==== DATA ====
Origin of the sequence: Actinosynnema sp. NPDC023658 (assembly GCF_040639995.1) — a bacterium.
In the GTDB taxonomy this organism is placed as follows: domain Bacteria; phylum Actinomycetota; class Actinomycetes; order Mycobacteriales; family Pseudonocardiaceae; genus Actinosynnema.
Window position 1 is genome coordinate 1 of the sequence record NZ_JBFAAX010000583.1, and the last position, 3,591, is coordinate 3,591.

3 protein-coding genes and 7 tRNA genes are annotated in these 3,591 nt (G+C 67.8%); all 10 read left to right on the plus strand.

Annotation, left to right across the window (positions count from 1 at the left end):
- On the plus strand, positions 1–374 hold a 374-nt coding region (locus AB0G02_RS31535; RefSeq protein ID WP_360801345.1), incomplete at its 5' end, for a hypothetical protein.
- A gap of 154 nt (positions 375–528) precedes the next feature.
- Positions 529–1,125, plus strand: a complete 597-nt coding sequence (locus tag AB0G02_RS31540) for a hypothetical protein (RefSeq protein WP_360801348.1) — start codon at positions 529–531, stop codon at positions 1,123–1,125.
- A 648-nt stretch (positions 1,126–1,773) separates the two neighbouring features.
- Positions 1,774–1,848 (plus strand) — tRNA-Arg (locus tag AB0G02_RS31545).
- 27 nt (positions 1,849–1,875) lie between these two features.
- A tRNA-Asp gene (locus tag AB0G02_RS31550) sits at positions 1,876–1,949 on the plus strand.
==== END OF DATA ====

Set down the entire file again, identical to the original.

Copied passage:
Origin of the sequence: Actinosynnema sp. NPDC023658 (assembly GCF_040639995.1) — a bacterium.
In the GTDB taxonomy this organism is placed as follows: domain Bacteria; phylum Actinomycetota; class Actinomycetes; order Mycobacteriales; family Pseudonocardiaceae; genus Actinosynnema.
Window position 1 is genome coordinate 1 of the sequence record NZ_JBFAAX010000583.1, and the last position, 3,591, is coordinate 3,591.

3 protein-coding genes and 7 tRNA genes are annotated in these 3,591 nt (G+C 67.8%); all 10 read left to right on the plus strand.

Annotation, left to right across the window (positions count from 1 at the left end):
- On the plus strand, positions 1–374 hold a 374-nt coding region (locus AB0G02_RS31535; RefSeq protein ID WP_360801345.1), incomplete at its 5' end, for a hypothetical protein.
- A gap of 154 nt (positions 375–528) precedes the next feature.
- Positions 529–1,125, plus strand: a complete 597-nt coding sequence (locus tag AB0G02_RS31540) for a hypothetical protein (RefSeq protein WP_360801348.1) — start codon at positions 529–531, stop codon at positions 1,123–1,125.
- A 648-nt stretch (positions 1,126–1,773) separates the two neighbouring features.
- Positions 1,774–1,848 (plus strand) — tRNA-Arg (locus tag AB0G02_RS31545).
- 27 nt (positions 1,849–1,875) lie between these two features.
- A tRNA-Asp gene (locus tag AB0G02_RS31550) sits at positions 1,876–1,949 on the plus strand.